The importance of design protection in the fashion world has been in the news a lot recently. As we mentioned, Christian Louboutin has been embroiled in a lengthy suit with other fashion brands over the color red. Now, a pair of yoga pants appears to have moved into the spotlight.
Yoga-apparel maker Lululemon Athletica is suing Calvin Klein Inc. for infringing on design patents for its popular $98 “Astro Pant.” The battle appears to be the latest attempt to stop copycat designs which can eat into or even eliminate the profit brands extract from popular lines of clothing.
Lululemon, in a complaint filed in federal court in Delaware last month, claims that Calvin Klein is selling pants that “have infringed and are still infringing” on three patents, including one for a distinctive waistband featuring overlapping panels of fabric. The company was awarded one of the patents last year, and the two others in June.
The frequently heard argument justifying the importance of such intellectual property suits is that it encourages innovation. Without IP, companies won’t spend time and money to come up with new ideas if they know their competitors can just steal them. Until recently though, the clothing industry has not followed this trend. They frequently copy designs and, historically, suits have been rare. Some have even said that this loose approach to IP protection has made the industry more creative than others.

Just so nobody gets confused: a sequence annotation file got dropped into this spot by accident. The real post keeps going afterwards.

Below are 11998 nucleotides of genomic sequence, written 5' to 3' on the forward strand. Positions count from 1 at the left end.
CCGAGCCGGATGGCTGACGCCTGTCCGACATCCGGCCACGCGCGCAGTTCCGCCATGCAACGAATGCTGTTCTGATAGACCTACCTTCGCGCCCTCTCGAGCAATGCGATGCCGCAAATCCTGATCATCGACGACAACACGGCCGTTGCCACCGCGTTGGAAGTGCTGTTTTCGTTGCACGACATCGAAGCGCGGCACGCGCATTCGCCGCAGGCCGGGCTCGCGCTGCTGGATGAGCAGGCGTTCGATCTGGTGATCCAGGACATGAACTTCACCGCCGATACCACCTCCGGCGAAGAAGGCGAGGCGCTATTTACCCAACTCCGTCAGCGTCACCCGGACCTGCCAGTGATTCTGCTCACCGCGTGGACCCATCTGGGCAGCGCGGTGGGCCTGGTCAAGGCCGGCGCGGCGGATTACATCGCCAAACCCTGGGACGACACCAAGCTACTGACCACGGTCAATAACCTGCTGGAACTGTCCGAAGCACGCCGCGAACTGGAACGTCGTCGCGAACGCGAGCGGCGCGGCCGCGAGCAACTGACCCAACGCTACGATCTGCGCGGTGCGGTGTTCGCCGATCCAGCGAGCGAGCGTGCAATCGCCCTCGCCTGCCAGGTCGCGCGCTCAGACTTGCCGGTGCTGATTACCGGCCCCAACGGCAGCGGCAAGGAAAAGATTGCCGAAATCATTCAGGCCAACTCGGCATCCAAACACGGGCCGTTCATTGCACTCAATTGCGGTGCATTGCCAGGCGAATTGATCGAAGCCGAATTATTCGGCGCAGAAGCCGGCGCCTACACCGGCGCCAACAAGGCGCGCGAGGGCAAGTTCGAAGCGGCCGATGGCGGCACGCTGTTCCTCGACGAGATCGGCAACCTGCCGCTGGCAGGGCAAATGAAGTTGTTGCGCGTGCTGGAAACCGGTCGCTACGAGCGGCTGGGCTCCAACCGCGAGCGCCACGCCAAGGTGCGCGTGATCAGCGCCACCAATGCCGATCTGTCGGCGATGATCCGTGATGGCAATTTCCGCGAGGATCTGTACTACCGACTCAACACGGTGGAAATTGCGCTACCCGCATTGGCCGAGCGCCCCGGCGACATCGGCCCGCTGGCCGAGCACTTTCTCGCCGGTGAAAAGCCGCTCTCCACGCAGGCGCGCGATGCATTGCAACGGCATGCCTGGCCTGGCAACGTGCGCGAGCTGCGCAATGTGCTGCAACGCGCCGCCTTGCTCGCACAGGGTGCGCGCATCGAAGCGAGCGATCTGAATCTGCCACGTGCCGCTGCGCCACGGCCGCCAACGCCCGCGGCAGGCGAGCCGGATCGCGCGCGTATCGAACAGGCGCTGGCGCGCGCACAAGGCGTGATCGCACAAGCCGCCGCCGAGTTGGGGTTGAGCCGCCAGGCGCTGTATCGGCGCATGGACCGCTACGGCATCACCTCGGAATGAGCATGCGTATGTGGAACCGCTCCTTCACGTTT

As we mentioned earlier, this trend appears to be changing. Some of the big wigs in the industry have pushed Congress for more IP protection, backing bills that would make it easier for clothing companies to sue each other for infringement. The recent suit by Lululemon is yet another example of the increasingly litigious posture of major clothing companies concerned with maintaining their dominance.
Some industry veterans fear that the rush of recent suits could hamper the creativity of the industry, not bolster it. They point to what’s happened in the high-tech world, where some of the most innovative companies now spend billions buying up useless patents in an attempt to stockpile ammunition against rivals. Many software engineers believe the patent system hinders innovation and clothing designers hope fashion isn’t the next industry to enter a brutal patent war.
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